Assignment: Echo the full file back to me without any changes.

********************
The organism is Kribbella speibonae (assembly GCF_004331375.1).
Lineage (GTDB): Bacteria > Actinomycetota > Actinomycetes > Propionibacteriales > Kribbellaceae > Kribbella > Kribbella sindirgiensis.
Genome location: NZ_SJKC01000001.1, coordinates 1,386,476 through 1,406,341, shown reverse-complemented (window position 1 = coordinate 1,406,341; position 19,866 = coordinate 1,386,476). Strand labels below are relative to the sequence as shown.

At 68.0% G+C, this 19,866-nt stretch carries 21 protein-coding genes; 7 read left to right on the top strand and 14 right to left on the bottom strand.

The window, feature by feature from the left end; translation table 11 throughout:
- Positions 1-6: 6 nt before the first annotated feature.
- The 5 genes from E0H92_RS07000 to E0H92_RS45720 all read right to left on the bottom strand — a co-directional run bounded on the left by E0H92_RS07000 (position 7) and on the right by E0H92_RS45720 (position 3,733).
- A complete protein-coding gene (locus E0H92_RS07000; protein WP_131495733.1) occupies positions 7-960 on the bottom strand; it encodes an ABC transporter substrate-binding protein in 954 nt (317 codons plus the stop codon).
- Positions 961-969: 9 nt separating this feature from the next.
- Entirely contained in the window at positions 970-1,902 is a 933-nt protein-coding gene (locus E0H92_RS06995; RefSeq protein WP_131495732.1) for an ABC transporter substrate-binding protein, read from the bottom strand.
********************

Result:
The organism is Kribbella speibonae (assembly GCF_004331375.1).
Lineage (GTDB): Bacteria > Actinomycetota > Actinomycetes > Propionibacteriales > Kribbellaceae > Kribbella > Kribbella sindirgiensis.
Genome location: NZ_SJKC01000001.1, coordinates 1,386,476 through 1,406,341, shown reverse-complemented (window position 1 = coordinate 1,406,341; position 19,866 = coordinate 1,386,476). Strand labels below are relative to the sequence as shown.

At 68.0% G+C, this 19,866-nt stretch carries 21 protein-coding genes; 7 read left to right on the top strand and 14 right to left on the bottom strand.

The window, feature by feature from the left end; translation table 11 throughout:
- Positions 1-6: 6 nt before the first annotated feature.
- The 5 genes from E0H92_RS07000 to E0H92_RS45720 all read right to left on the bottom strand — a co-directional run bounded on the left by E0H92_RS07000 (position 7) and on the right by E0H92_RS45720 (position 3,733).
- A complete protein-coding gene (locus E0H92_RS07000; protein WP_131495733.1) occupies positions 7-960 on the bottom strand; it encodes an ABC transporter substrate-binding protein in 954 nt (317 codons plus the stop codon).
- Positions 961-969: 9 nt separating this feature from the next.
- Entirely contained in the window at positions 970-1,902 is a 933-nt protein-coding gene (locus E0H92_RS06995; RefSeq protein WP_131495732.1) for an ABC transporter substrate-binding protein, read from the bottom strand.